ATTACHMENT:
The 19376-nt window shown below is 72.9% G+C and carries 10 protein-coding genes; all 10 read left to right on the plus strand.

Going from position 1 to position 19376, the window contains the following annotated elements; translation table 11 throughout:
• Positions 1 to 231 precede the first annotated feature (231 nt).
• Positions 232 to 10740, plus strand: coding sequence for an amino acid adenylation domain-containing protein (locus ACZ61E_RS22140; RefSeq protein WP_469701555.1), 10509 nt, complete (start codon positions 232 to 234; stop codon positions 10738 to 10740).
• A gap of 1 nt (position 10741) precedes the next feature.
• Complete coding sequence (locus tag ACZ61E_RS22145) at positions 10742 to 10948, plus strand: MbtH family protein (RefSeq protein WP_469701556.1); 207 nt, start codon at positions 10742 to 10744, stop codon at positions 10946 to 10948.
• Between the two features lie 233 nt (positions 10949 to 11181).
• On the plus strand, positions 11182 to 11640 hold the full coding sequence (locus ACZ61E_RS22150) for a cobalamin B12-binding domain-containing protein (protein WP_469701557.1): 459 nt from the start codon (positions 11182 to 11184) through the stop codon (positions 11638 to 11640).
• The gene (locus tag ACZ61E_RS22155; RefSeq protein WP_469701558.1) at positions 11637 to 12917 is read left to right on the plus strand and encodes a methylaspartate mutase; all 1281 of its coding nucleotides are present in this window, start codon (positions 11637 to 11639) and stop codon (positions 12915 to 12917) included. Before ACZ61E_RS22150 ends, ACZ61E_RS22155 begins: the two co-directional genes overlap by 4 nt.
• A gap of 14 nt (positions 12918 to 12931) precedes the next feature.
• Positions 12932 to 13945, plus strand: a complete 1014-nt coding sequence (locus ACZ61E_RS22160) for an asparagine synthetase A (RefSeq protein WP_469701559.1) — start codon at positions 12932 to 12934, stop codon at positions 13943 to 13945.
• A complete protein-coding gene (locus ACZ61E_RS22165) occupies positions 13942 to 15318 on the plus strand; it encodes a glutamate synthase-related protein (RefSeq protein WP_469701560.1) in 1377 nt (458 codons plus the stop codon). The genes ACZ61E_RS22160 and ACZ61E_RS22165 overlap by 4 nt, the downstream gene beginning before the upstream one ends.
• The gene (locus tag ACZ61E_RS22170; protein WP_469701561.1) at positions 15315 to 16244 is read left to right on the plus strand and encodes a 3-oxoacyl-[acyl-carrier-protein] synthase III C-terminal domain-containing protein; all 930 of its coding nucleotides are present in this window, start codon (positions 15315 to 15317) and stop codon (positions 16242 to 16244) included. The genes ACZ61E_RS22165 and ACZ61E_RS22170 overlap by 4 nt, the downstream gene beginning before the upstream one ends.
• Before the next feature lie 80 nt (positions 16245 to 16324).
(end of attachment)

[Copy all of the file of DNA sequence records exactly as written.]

The 19376-nt window shown below is 72.9% G+C and carries 10 protein-coding genes; all 10 read left to right on the plus strand.

Going from position 1 to position 19376, the window contains the following annotated elements; translation table 11 throughout:
• Positions 1 to 231 precede the first annotated feature (231 nt).
• Positions 232 to 10740, plus strand: coding sequence for an amino acid adenylation domain-containing protein (locus ACZ61E_RS22140; RefSeq protein WP_469701555.1), 10509 nt, complete (start codon positions 232 to 234; stop codon positions 10738 to 10740).
• A gap of 1 nt (position 10741) precedes the next feature.
• Complete coding sequence (locus tag ACZ61E_RS22145) at positions 10742 to 10948, plus strand: MbtH family protein (RefSeq protein WP_469701556.1); 207 nt, start codon at positions 10742 to 10744, stop codon at positions 10946 to 10948.
• Between the two features lie 233 nt (positions 10949 to 11181).
• On the plus strand, positions 11182 to 11640 hold the full coding sequence (locus ACZ61E_RS22150) for a cobalamin B12-binding domain-containing protein (protein WP_469701557.1): 459 nt from the start codon (positions 11182 to 11184) through the stop codon (positions 11638 to 11640).
• The gene (locus tag ACZ61E_RS22155; RefSeq protein WP_469701558.1) at positions 11637 to 12917 is read left to right on the plus strand and encodes a methylaspartate mutase; all 1281 of its coding nucleotides are present in this window, start codon (positions 11637 to 11639) and stop codon (positions 12915 to 12917) included. Before ACZ61E_RS22150 ends, ACZ61E_RS22155 begins: the two co-directional genes overlap by 4 nt.
• A gap of 14 nt (positions 12918 to 12931) precedes the next feature.
• Positions 12932 to 13945, plus strand: a complete 1014-nt coding sequence (locus ACZ61E_RS22160) for an asparagine synthetase A (RefSeq protein WP_469701559.1) — start codon at positions 12932 to 12934, stop codon at positions 13943 to 13945.
• A complete protein-coding gene (locus ACZ61E_RS22165) occupies positions 13942 to 15318 on the plus strand; it encodes a glutamate synthase-related protein (RefSeq protein WP_469701560.1) in 1377 nt (458 codons plus the stop codon). The genes ACZ61E_RS22160 and ACZ61E_RS22165 overlap by 4 nt, the downstream gene beginning before the upstream one ends.
• The gene (locus tag ACZ61E_RS22170; protein WP_469701561.1) at positions 15315 to 16244 is read left to right on the plus strand and encodes a 3-oxoacyl-[acyl-carrier-protein] synthase III C-terminal domain-containing protein; all 930 of its coding nucleotides are present in this window, start codon (positions 15315 to 15317) and stop codon (positions 16242 to 16244) included. The genes ACZ61E_RS22165 and ACZ61E_RS22170 overlap by 4 nt, the downstream gene beginning before the upstream one ends.
• Before the next feature lie 80 nt (positions 16245 to 16324).